Just to give you some figures from the examples that I mentioned earlier. I’ve talked about trials, discovery, research and development. These are some of the figures that we use as indicators. The total business spending is really an indicator of how much money is being spent in Singapore for some of these entities that are set up.

It also includes investments from headquarter activities. Some of these could be trial management. Some of these could be certain marketing functions from pharma companies. You can see here from the graph that there has been steady growth, about 217 million Singapore dollars in 2006.

The last piece I would like to touch on is the production phase. I’ve captured for you throughout this presentation what I meant at the start, in terms of the entire value chain. You saw earlier drug discovery, the testing, trials and now, really, the production of drugs. That’s where Singapore has long been a place where pharma companies have found strategic to site their manufacturing facilities here.

The earliest example, clearly, was GSK. To date now, they have five chemical bioactive plants in Singapore that total 1.3 billion Singapore dollars in investments. We have seen the mix of investments in this space actually diversify. Earlier on, when we first started, there was always in the top, chemical actives. This has now moved into formulation, into pilot facilities that will run production for new types of therapies, be it vaccines, or even biological drugs.

I think what’s exciting for us is to see also the wave of investments from biotechnology companies. One clear example of that is Genentech. They are the world’s leading biotech company, and they also would invest in Singapore in terms of production facilities for the latest drugs.

The last piece I’d like to touch on beyond drugs and the protein therapeutics, is really on the device side. We have seen a strong base of companies that have set up medical consumables and device manufacturing plants in Singapore. These are the likes of GMS, Becton Dickinson, and Beckster. This base of manufacturing has now diversified into other areas, where you see investments from CIBA Vision into contact lenses, for example. Edward Life Sciences, they make heart valves that are used to treat patients with cardiac disease.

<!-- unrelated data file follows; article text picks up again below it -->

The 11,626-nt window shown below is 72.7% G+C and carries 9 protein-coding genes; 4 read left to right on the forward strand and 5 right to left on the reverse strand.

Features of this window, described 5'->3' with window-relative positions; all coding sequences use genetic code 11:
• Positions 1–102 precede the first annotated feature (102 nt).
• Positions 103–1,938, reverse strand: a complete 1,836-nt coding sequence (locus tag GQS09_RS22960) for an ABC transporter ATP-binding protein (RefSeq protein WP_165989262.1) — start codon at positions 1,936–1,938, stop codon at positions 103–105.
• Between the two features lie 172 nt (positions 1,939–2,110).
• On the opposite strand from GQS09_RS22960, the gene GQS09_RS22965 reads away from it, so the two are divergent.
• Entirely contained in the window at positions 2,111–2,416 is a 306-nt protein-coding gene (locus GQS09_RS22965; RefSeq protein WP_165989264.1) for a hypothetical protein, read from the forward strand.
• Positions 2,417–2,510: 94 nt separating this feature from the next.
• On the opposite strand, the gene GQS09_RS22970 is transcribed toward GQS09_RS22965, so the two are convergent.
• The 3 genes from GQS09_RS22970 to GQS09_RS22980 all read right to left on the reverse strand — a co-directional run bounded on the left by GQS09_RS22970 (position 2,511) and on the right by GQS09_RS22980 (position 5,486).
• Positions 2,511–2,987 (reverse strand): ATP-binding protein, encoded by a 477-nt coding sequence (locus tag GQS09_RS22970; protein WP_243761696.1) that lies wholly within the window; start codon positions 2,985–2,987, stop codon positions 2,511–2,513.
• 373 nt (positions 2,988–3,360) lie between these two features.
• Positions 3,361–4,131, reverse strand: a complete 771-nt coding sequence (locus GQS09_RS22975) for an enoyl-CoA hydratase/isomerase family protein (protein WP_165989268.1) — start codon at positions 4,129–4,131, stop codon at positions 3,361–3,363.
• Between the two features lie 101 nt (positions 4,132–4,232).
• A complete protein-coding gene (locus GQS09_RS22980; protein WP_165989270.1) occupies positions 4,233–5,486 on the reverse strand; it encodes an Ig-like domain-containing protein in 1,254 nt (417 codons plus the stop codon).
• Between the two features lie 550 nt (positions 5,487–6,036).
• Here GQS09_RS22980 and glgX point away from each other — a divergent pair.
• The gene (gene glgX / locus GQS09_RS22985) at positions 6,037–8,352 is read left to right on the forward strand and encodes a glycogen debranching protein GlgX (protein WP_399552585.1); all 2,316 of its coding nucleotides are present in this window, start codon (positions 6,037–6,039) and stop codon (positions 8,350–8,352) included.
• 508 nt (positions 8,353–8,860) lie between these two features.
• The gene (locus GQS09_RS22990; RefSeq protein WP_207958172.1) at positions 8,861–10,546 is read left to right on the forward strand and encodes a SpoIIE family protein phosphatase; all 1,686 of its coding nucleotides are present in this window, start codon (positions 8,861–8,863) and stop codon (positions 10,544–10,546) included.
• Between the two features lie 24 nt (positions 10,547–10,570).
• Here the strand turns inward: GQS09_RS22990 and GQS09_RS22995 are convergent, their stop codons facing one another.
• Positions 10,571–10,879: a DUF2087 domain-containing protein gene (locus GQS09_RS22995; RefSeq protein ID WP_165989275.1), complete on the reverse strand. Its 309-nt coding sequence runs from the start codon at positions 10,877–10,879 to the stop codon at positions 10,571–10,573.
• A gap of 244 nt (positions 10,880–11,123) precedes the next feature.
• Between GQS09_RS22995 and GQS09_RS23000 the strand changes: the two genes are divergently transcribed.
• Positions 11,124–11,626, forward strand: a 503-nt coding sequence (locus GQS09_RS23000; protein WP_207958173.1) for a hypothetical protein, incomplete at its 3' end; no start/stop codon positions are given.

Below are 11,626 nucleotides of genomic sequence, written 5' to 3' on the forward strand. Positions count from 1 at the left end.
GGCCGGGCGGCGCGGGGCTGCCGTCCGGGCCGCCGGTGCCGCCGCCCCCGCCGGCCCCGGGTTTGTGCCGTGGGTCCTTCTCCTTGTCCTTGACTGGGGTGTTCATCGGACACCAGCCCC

We have also seen a strong wave of companies that invest in terms of production facilities for research instrumentation and assays. One example of that is Affymetrix that makes microarray chips, and also Walters is a leading company that produces high performance liquid chromatography systems.

So we see a diversification in the type of facilities that are being set up in Singapore, with the nature of products that are being produced. This is really something that, going forward, we want to continue attracting to Singapore as we look at the high value, high tech type of manufacturing.

Now, just to wrap up, a couple of earlier examples of companies and what they have been doing here. Just to give you some numbers in terms of indicators that we use, that will be the manufacturing output. You see in the year 2000 that this was 6.3 billion Singapore dollars. Now, with the approach that we have spoken earlier about, funding the intellectual capital, human capital, and industrial capital, we have seen steady growth in terms of output to about $23 billion for 2006. This is capturing the red line that you see there.

We have also seen the employment, in terms of manufacturing and employment growth, steady. That’s seen in the green line to about 10000 other people. Most of the contribution to the 23 billion Singapore dollars in terms of manufacturing output, 85% of that will come from the pharmaceutical companies. About 15% will come from the device companies I mentioned earlier.

However, for employment, about 60% will come from the medical device manufacturing facilities, and about 40% from pharmaceutical. How would this compare, then, to the other manufacturing sectors within Singapore? You see here, the pie chart on the left, the biomedical sciences as a whole are 23 billion Singapore dollars, as I mentioned earlier, contributes about 10% to the 2006 manufacturing output of the Singapore economy.

In terms of the value added from this sector, it contributes about one quarter, or 25%. This really tells us two things. I think the biomedical sciences area is an area where there is a lot of value. Really, the value added is the indicator that contributes directly to the Singapore GDP.

It also provides the perspective that we are trying to diversify the kind of industries that we have in Singapore, and will really help the Singapore economy to be more able to ride out ups and downs in the global economy.

With this I end my presentation. I would like to thank you for your attention. We’ll be happy to answer any questions that you have. Thank you.

August 3, 2007